- Title: SAUDI ARABIA: Jaguar Land Rover considers Saudi Arabia plant
- Date: 11th December 2012
- Summary: RIYADH, SAUDI ARABIA (DECEMBER 11, 2012) (REUTERS ) (*** FLASH PHOTOGRAPHY ***) BANNER IN ARABIC AND ENGLISH READING 'Signing Ceremony Letter of Intent for Manufacturing Jaguar Land Rover Cars in the Kingdom of Saudi Arabia' VIEW OF MEETING/MAN SPEAKING ON PODIUM JAGUAR LAND ROVER DEAL BEING SIGNED BY CEO OF JAGUAR LAND ROVER AND PRESIDENT OF THE INDUSTRIAL CLUSTER DEVELOPMENT IN SAUDI ARABIA PARTIES INVOLVED IN THE DEAL SHAKING HANDS RATAN TATA, CHAIRMAN OF TATA GROUP SHAKING HANDS WITH PARTIES INVOLVED IN THE DEAL MORE OF MEETING
- Embargoed: 26th December 2012 12:00
- Location: Saudi Arabia
- Country: Saudi Arabia
- Topics: Business,Industry
- Reuters ID: LVA64Y7KCCSS3RY1F5KZG2XLRRN5
- Story Text: Jaguar Land Rover (JLR) is studying the potential of setting up an automotive facility in Saudi Arabia, the luxury car maker said, as the country's commerce ministry said it has signed a $1.2 billion preliminary deal with the British company.
JLR, owned by India's Tata Motors, has seen huge demand over the past year from emerging markets such as China, Russia and countries in the Middle East for its luxury SUVs and sleek sedans, offsetting sluggish growth in developed markets.
The company has signed a preliminary deal to manufacture 50,000 Land Rover vehicles per year at a plant in Saudi Arabia, the country's commerce and industry ministry said in a statement, with investment of 4.5 billion riyals ($1.2 billion).
''The Kingdom imports 110 billion riyals of cars annually, more than 600 thousand cars are imported with this amount of money, or the equivalent of 1 percent of the production of cars in the world, and there is a growth rate equal to 6 percent per year, and this rate is encouraging for us to build an auto industry in the Kingdom and this is what we are working on,'' Saudi Minister of Commerce and Industry Tawfiq Al-Rabee'a said at a news conference in Riyadh on Tuesday (December 11) after signing the letter of intent.
"This is purely exploratory," a spokesman for JLR said of the company's plans when asked by Reuters about the investment figures provided by Saudi Arabia, adding that it was too early to provide details.
JLR chief executive officer Ralf Speth did not confirm the investment figures. The company said in a statement it had signed a letter of intent to explore the possibility of setting up facilities in the country.
The proposed plant, which will assemble four-wheel-drive Land Rover vehicles, will likely start up in 2017 and be located in Yanbu on the kingdom's Red Sea coast, said Azzam Shalabi, head of the Saudi commerce and industry ministry's industrial clusters programme.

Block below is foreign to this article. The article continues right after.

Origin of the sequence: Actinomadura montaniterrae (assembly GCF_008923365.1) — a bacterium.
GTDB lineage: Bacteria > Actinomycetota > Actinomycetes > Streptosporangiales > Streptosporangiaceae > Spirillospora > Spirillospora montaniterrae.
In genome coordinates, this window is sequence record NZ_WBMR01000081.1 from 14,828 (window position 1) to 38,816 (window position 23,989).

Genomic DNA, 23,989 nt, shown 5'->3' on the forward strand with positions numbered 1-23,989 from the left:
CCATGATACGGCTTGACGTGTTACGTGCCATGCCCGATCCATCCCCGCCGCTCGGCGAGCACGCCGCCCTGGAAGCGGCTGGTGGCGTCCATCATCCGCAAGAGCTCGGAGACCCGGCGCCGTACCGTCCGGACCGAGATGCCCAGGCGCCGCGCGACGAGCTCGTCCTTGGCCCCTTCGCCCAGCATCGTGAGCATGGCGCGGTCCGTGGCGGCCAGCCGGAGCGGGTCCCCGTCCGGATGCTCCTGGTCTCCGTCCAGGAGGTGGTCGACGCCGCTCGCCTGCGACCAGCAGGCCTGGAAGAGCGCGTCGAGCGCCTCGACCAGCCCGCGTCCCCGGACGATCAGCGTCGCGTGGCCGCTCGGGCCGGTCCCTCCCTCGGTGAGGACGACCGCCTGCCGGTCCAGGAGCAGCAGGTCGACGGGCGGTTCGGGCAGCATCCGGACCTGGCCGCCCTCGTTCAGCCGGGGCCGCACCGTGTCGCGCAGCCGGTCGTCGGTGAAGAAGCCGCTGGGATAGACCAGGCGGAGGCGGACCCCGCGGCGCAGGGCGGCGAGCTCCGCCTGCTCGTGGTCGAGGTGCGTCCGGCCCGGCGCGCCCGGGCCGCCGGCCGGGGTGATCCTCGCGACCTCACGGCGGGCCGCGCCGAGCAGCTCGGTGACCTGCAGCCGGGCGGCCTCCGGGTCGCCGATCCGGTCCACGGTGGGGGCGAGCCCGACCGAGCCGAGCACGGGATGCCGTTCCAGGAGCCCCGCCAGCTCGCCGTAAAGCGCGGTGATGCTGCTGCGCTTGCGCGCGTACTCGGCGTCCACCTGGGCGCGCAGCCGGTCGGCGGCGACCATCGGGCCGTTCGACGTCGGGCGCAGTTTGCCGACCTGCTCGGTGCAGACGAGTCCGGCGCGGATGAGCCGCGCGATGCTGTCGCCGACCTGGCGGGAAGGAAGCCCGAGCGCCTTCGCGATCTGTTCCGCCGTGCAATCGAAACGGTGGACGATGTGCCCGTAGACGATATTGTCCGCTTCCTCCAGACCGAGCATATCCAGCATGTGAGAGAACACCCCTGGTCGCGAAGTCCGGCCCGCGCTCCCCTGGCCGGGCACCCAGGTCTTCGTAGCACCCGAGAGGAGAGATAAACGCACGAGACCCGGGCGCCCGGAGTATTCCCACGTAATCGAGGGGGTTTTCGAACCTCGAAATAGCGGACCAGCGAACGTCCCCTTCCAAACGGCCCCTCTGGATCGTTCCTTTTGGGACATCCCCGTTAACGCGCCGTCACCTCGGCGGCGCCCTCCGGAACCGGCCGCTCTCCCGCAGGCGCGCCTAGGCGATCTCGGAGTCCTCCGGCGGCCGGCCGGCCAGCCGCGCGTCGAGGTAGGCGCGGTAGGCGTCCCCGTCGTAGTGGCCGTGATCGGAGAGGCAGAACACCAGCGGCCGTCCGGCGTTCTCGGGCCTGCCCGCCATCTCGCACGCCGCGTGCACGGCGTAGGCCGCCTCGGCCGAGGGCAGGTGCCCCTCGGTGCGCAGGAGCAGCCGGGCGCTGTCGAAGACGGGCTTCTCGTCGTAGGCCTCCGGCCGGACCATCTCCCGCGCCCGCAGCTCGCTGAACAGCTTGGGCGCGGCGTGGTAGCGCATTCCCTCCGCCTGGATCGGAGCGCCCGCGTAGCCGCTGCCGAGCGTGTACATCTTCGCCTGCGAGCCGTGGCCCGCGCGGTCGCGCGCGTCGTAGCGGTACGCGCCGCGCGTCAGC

"We aim to have 100 percent Saudi workers working in the factory, from this point we will see how we can train the Saudis to get to the highest level in the shortest amount of time, on the condition that we have a quality production and at the same time that we have qualified people to manage the factory," Azzam Shalabi added.
Saudi Arabia, which does not have an existing automotive industry, is seeking to develop local industry to diversify its economy away from oil exports, leveraging its abundant natural resources and low electricity prices.
JLR, which began construction of a factory in China last month, said in the statement on Tuesday that it had already identified opportunities for aluminium component production in the country.
British manufacturing facilities will not lose jobs to any new Saudi plant, Speth said in Riyadh.
"What I really would like to highlight: that's not going against any jobs in the UK. In addition, if we can grow, that will deliver additional jobs in the UK because at the most we can stabilize the company all around the world - and you see what is happening at the moment, especially in Europe. The more we can stabilize the company around the world, the more solid, the more protected are our jobs in the UK. And that's I guess very very important," Ralf Speth said.
Outgoing chairman of the $100 billion Tata Group Ratan Tata told a magazine in September that Tata Motors was looking using local aluminium production in Saudi Arabia, where Saudi Arabian Mining Co (Maaden) and Alcoa Inc are building a smelter scheduled to start production next year.
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